8

What I need is:

  • symbolic calculation capabilities (I don't need software that does numerical stuff)
  • extensible with a simple programming language. It can be interpreted (Python or Ruby), but something classical like Lisp or Haskell would also be nice
  • great documentation
  • pre-compiled versions for Linux

Is there anything available?

4

SymPy

I've been really liking the SymPy in Julia. I haven't used the underlying module in Python, much.

Using it within in IJulia/IPython, for a Mathematica notebook like experience. It is technically a library, but it is very well suited to interactive use in the notebook.

  • symbolic calculation capabilities. Yes.
    • It also interacts nicely with numpy (in python), and Arrays (in julia)
  • extensible with a simple programming language. Yes.

    • I have extended it in Julia
    • core development is in Python
  • great documentation. Mostly

  • pre-compiled versions for Linux. Not Technically, but practically
    • Since python and Julia are both interpreted, you can't really precompile things for them.
    • But Installing is very easy
      • Python: pip install sympy
      • Julia: Once installed for python, in the (I)Julia shell: Pkg.add("SymPy")
  • I checked all suggested solutions and it seems that it is the best choice. – enedil Feb 11 '15 at 20:13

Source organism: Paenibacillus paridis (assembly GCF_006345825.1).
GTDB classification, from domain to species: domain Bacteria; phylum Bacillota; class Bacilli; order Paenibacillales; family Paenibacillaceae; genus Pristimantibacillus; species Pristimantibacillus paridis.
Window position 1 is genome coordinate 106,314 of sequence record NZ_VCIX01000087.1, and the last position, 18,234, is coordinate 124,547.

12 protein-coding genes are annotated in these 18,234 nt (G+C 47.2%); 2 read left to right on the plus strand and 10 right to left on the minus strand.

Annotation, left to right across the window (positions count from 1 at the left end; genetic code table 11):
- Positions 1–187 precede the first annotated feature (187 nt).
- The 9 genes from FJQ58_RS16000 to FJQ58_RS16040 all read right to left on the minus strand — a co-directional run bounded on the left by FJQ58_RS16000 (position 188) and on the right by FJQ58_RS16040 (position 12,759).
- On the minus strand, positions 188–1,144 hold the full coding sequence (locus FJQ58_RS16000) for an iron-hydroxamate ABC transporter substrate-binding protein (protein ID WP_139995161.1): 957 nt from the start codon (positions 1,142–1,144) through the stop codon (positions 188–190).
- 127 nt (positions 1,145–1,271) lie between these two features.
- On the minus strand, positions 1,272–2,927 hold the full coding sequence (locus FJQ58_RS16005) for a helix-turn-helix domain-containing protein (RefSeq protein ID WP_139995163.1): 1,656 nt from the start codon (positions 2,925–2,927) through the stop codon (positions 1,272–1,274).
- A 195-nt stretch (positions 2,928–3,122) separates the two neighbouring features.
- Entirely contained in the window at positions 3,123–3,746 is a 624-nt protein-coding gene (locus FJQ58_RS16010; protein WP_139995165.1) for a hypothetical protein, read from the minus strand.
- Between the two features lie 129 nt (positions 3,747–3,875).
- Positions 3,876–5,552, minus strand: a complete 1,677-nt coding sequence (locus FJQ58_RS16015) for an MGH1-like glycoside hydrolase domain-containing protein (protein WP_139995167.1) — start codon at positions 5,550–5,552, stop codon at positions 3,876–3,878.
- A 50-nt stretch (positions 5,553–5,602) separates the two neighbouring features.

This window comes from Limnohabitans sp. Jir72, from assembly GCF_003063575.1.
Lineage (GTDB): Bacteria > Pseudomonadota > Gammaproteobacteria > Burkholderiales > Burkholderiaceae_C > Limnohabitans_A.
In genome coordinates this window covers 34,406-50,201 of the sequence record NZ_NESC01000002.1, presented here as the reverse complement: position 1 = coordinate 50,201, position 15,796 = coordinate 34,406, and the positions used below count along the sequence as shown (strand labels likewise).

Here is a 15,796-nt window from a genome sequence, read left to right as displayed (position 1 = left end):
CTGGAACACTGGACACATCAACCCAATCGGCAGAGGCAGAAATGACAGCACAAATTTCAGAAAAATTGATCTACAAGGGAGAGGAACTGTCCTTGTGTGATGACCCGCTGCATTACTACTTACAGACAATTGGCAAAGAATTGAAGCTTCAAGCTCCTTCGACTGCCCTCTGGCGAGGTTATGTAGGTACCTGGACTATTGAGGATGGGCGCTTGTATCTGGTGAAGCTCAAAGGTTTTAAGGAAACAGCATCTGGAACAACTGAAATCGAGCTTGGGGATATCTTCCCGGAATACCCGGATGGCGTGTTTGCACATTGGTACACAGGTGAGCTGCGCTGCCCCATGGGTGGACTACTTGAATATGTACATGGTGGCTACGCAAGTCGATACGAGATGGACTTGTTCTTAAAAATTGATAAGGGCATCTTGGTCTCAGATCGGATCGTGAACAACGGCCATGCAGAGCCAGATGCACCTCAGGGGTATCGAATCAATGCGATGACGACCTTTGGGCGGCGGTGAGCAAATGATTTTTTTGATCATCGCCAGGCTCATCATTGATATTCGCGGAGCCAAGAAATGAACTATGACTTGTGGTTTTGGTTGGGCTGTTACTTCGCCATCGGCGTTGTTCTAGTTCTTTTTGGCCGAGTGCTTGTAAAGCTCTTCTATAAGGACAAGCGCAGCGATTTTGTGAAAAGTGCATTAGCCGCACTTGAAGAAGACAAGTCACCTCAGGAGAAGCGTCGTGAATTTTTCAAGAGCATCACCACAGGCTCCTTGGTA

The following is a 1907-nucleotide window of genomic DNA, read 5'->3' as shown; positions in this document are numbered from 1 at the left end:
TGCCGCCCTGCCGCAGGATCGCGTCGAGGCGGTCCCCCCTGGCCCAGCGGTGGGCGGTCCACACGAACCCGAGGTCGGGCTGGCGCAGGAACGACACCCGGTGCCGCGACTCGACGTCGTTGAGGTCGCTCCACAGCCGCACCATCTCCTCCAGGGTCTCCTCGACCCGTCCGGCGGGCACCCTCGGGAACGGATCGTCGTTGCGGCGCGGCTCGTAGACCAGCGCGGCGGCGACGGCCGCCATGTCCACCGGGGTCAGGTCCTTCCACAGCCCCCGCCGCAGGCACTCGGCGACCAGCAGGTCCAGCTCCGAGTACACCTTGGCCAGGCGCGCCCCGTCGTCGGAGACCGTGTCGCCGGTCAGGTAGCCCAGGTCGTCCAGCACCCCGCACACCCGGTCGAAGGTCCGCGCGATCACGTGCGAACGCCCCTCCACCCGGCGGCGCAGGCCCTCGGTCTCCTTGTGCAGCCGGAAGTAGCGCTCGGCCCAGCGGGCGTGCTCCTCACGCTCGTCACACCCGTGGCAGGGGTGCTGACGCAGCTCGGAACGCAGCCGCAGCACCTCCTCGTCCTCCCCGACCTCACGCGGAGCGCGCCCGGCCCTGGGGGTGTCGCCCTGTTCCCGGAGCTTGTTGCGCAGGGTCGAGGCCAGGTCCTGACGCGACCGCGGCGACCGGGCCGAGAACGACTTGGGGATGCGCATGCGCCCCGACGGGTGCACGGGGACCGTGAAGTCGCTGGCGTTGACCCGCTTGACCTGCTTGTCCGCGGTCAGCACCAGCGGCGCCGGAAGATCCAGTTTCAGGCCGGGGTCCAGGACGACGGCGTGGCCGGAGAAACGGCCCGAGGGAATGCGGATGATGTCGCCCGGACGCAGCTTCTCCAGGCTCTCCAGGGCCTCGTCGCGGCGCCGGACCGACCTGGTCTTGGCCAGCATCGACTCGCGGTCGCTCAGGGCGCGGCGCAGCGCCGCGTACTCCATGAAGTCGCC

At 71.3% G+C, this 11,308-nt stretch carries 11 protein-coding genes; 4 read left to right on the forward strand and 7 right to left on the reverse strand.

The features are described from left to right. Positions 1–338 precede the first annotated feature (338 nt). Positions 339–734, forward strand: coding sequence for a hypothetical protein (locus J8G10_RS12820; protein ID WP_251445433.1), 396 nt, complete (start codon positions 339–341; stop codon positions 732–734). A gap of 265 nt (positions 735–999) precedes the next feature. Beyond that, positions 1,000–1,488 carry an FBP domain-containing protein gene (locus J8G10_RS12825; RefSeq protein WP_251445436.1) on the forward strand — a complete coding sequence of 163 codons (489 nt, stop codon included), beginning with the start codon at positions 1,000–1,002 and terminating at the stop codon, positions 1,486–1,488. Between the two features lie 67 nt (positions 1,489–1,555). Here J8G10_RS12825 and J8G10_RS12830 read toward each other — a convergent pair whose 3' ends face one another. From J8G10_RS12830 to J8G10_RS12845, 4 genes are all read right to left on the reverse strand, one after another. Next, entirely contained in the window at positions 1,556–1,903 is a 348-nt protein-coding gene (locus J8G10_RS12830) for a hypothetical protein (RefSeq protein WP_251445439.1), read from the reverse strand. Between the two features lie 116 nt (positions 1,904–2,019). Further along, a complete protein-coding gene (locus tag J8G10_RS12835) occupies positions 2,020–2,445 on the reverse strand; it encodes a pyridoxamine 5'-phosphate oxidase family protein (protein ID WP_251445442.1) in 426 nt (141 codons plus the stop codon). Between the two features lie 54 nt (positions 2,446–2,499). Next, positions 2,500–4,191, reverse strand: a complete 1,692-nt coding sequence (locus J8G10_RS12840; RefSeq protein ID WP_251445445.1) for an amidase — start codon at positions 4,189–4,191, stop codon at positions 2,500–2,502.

• enedil: Can I ask if you are using it in Python, or in Julia? – Lyndon White Feb 12 '15 at 2:35
  • At that moment it's Python (there's more information across the Internet) but I'll probably switch to Julia in the future seeking performance. – enedil Feb 12 '15 at 6:12
8

I can recommend two possible softwares, similar to Wolfram Mathematica:

  • Mathics: open-source alternative to Mathematica with similar syntax, started as an open-source version of Mathematica language. Has good documentation and online version, as well as simplicity of installing under Linux.
  • Sage: nice mathematical package, has more limited symbol capabilities, comparing to Mathics or Mathematica. Has documentation, binaries and extensibility with Python.
  • Mathics is wonderful, thank you! – Undo Sep 13 '15 at 1:02
  • I tried Sage but it's 1) huge (3 GB, yes 3 GB!) 2) a heterogenous mix of lots of things (Python's very good Numpy, R, Maxima, etc.) so it might be labyrinthic for someone who doesn't know them 3) doesn't offer a GUI out-of-the-box (or maybe it's a hidden feature because they don't speak about it here wiki.sagemath.org/SageWindows and only show console mode)... So it's even close to Maple (I'm looking for a Maple open-source equivalent, but haven't found yet...). – Basj Dec 4 '17 at 19:30
5

Maxima is a system for the manipulation of symbolic and numerical expressions. The Maxima source code can be compiled on many systems, including Windows, Linux, and MacOS X. The source code for all systems and precompiled binaries for Windows and Linux are available at the SourceForge file manager.

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